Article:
Black holes

Artistic concept of a star getting close to a supermassive black hole (Image ESO, ESA/Hubble, M. Kornmesser)

An article published in the journal “Nature Astronomy” describes a research about ASASSN-15lh, which had been classified as a superluminous supernova after it was discovered in 2015. An international team led by Giorgos Leloudas of the Weizmann Institute of Science, Israel, and the Dark Cosmology Centre, Denmark, examined the observations made with various telescopes and concluded that it was actually a star destroyed by a supermassive black hole.

Artistic representation of the galactic encounter that generated B3 1715+425 (Image Bill Saxton, NRAO/AUI/NSF)

An article published in the “Astrophysical Journal” describes the discovery of the remnants of a galaxy of which only a small core remained after passing through a larger galaxy. A team of astronomers used the VLBA radio telescope to find this unique object cataloged as B3 1715+425 with a diameter that is now only 3,000 light-years and a supermassive black hole at its center.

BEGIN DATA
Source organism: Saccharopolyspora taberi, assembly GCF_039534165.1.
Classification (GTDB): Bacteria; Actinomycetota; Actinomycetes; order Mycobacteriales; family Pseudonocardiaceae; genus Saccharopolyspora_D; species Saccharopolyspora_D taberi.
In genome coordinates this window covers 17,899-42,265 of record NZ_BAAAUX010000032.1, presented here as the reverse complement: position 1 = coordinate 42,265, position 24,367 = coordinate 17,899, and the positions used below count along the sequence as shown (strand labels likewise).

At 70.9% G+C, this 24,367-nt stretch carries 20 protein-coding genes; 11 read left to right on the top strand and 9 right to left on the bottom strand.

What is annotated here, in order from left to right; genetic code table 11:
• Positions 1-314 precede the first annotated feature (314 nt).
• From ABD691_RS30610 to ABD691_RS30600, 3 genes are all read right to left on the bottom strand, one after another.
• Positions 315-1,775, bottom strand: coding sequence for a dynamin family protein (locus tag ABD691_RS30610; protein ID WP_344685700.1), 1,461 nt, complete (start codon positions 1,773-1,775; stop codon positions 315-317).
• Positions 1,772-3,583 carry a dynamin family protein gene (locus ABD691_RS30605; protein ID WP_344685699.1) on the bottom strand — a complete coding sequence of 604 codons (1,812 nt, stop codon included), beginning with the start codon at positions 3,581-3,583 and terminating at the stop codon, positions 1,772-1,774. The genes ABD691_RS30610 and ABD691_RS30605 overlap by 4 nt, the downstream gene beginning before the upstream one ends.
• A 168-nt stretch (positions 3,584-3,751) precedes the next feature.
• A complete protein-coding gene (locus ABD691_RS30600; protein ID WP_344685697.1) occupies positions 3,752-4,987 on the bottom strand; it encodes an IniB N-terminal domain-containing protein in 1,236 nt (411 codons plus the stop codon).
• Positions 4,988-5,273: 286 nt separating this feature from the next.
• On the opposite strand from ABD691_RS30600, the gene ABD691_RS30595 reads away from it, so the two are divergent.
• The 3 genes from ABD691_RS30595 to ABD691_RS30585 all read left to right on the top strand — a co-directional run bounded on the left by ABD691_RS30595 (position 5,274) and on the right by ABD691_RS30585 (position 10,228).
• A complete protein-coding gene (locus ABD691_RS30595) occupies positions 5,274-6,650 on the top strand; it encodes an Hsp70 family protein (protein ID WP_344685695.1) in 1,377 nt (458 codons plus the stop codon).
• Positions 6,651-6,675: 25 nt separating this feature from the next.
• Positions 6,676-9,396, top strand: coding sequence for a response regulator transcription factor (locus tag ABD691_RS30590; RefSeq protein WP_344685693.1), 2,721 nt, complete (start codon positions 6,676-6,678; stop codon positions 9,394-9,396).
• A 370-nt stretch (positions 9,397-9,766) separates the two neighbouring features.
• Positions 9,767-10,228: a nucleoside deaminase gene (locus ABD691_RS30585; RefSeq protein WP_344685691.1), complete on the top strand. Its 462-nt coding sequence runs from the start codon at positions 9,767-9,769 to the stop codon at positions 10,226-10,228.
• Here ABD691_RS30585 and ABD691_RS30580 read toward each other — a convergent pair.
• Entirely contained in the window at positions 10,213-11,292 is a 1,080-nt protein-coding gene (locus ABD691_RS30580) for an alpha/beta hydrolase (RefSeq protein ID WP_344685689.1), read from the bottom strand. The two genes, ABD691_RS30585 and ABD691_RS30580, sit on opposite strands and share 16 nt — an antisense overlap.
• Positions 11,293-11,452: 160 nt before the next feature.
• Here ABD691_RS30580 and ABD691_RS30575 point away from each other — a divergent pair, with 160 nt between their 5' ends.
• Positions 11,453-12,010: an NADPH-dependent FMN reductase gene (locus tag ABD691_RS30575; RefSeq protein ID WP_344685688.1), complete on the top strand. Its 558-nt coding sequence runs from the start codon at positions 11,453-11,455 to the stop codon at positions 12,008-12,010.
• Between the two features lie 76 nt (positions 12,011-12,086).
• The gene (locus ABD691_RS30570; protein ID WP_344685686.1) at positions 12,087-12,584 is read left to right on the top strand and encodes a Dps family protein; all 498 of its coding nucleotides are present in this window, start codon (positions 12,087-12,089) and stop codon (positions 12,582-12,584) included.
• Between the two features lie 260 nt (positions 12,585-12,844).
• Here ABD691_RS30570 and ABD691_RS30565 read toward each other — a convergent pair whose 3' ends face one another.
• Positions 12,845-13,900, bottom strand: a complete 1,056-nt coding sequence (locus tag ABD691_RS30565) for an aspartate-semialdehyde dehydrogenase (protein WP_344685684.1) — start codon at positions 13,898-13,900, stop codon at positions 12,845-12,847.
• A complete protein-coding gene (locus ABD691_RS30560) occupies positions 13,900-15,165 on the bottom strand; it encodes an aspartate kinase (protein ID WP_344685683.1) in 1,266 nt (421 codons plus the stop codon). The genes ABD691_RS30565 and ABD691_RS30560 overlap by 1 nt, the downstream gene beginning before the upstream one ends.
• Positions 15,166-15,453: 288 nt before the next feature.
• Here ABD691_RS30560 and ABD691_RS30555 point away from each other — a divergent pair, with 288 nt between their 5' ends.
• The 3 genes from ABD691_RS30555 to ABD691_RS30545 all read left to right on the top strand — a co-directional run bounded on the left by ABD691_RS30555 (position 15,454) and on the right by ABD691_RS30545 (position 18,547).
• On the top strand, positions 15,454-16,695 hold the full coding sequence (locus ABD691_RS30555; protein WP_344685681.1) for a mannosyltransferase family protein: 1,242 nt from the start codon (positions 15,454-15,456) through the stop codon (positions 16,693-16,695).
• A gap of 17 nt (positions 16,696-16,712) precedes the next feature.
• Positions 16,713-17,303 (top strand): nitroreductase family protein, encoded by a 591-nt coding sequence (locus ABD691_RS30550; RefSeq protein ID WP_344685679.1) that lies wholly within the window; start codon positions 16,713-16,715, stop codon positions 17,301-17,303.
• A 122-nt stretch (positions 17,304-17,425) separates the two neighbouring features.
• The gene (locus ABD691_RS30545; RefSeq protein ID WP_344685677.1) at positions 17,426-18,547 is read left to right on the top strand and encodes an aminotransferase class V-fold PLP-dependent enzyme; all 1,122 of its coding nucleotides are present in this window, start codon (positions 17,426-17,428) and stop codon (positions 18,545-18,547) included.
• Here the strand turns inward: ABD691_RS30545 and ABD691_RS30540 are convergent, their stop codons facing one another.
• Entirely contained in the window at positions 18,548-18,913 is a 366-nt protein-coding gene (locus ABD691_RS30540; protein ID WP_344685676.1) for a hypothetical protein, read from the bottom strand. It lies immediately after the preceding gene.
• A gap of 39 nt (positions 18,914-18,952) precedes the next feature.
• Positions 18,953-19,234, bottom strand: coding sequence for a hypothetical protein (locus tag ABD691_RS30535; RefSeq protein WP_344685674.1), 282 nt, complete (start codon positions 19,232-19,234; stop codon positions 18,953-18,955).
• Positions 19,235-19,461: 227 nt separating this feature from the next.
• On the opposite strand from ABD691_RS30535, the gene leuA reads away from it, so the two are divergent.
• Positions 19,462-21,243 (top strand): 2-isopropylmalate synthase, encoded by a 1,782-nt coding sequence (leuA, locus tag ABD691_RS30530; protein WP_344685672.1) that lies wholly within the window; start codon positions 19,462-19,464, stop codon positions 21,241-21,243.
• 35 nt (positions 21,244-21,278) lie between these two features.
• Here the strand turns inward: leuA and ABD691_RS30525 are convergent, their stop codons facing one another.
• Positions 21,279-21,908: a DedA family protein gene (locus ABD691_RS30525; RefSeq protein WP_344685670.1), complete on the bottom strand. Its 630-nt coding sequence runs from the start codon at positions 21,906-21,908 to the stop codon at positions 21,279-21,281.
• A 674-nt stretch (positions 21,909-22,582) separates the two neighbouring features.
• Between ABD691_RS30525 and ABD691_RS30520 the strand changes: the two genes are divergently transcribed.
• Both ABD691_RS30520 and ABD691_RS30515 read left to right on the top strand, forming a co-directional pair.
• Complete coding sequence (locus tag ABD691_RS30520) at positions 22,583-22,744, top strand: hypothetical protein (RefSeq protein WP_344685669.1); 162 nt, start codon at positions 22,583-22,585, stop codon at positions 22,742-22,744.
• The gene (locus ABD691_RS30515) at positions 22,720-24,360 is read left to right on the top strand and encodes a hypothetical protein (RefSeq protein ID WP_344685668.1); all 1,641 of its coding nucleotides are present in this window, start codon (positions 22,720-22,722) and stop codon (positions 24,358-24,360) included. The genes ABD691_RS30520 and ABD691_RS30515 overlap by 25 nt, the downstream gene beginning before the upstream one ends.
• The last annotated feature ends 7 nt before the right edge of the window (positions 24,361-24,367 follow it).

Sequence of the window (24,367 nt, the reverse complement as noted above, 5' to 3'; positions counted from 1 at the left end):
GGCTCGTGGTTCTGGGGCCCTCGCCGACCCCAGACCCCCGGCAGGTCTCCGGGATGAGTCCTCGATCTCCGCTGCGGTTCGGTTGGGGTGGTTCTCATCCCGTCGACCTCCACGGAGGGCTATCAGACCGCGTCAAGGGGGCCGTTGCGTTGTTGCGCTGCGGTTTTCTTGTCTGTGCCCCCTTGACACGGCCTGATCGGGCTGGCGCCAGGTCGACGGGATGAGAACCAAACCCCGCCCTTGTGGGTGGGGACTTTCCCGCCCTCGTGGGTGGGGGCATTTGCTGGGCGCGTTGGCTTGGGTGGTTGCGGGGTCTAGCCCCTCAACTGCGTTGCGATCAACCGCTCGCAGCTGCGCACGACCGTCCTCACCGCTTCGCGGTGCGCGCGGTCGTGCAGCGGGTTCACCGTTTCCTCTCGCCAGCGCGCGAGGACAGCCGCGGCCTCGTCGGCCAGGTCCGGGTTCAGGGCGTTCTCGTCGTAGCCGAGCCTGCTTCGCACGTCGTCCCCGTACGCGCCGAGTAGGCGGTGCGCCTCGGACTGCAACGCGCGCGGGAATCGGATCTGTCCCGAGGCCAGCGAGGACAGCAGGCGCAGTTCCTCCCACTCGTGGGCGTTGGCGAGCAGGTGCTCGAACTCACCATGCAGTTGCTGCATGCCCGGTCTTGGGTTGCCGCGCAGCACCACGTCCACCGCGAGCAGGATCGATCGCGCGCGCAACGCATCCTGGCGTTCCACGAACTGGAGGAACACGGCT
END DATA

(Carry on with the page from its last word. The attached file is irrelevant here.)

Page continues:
18 of the quasars studied (Image ESO/Borisova et al.)

An article to be published in “The Astrophysical Journal” describes an investigation into the glowing gas clouds around distant quasars. An international team of astronomers led by a group at the ETH (Swiss Federal Institute of Technology) in Zurich, Switzerland, used the MUSE instrument mounted on ESO’s Very Large Telescope (VLT) to look at very distant galaxies that are active, of the type called quasar, and discovered that the gas halos that surround them are more common than expected.

Artistic concept of the Milky Way as a Quasar (Image courtesy Mark A. Garlick/CfA)

An article published in “The Astrophysical Journal” describes a research about the Milky Way that offers a solution to the problem of the missing mass. A team of scientists led by Fabrizio Nicastro, a research associate at the Harvard-Smithsonian Center for Astrophysics (CfA) and astrophysicist at the Italian National Institute of Astrophysics (INAF), used ESA’s XMM-Newton space telescope to discover a kind of gaseous fog that absorbs emissions from distant sources. The existence of such a bubble indicates that some millions of years ago the Milky Way was a quasar.